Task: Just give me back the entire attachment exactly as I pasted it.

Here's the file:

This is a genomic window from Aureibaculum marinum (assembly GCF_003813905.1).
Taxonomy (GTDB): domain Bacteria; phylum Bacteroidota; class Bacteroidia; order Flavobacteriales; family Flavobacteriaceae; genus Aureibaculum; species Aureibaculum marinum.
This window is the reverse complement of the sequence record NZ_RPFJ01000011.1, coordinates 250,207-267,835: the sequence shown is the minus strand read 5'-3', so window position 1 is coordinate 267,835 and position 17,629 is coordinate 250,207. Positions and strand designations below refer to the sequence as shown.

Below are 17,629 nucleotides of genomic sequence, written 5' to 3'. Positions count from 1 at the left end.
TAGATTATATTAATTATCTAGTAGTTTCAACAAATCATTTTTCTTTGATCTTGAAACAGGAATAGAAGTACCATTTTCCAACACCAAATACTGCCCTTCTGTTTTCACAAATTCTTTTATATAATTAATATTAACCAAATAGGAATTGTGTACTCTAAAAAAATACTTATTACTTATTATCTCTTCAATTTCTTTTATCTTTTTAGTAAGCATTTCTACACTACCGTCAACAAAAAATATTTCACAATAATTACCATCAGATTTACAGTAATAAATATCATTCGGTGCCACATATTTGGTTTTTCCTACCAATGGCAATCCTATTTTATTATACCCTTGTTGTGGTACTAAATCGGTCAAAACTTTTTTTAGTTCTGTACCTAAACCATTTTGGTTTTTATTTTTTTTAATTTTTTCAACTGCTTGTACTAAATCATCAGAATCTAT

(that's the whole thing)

This is a genomic window from Aureibaculum marinum (assembly GCF_003813905.1).
Taxonomy (GTDB): domain Bacteria; phylum Bacteroidota; class Bacteroidia; order Flavobacteriales; family Flavobacteriaceae; genus Aureibaculum; species Aureibaculum marinum.
This window is the reverse complement of the sequence record NZ_RPFJ01000011.1, coordinates 250,207-267,835: the sequence shown is the minus strand read 5'-3', so window position 1 is coordinate 267,835 and position 17,629 is coordinate 250,207. Positions and strand designations below refer to the sequence as shown.

Below are 17,629 nucleotides of genomic sequence, written 5' to 3'. Positions count from 1 at the left end.
TAGATTATATTAATTATCTAGTAGTTTCAACAAATCATTTTTCTTTGATCTTGAAACAGGAATAGAAGTACCATTTTCCAACACCAAATACTGCCCTTCTGTTTTCACAAATTCTTTTATATAATTAATATTAACCAAATAGGAATTGTGTACTCTAAAAAAATACTTATTACTTATTATCTCTTCAATTTCTTTTATCTTTTTAGTAAGCATTTCTACACTACCGTCAACAAAAAATATTTCACAATAATTACCATCAGATTTACAGTAATAAATATCATTCGGTGCCACATATTTGGTTTTTCCTACCAATGGCAATCCTATTTTATTATACCCTTGTTGTGGTACTAAATCGGTCAAAACTTTTTTTAGTTCTGTACCTAAACCATTTTGGTTTTTATTTTTTTTAATTTTTTCAACTGCTTGTACTAAATCATCAGAATCTAT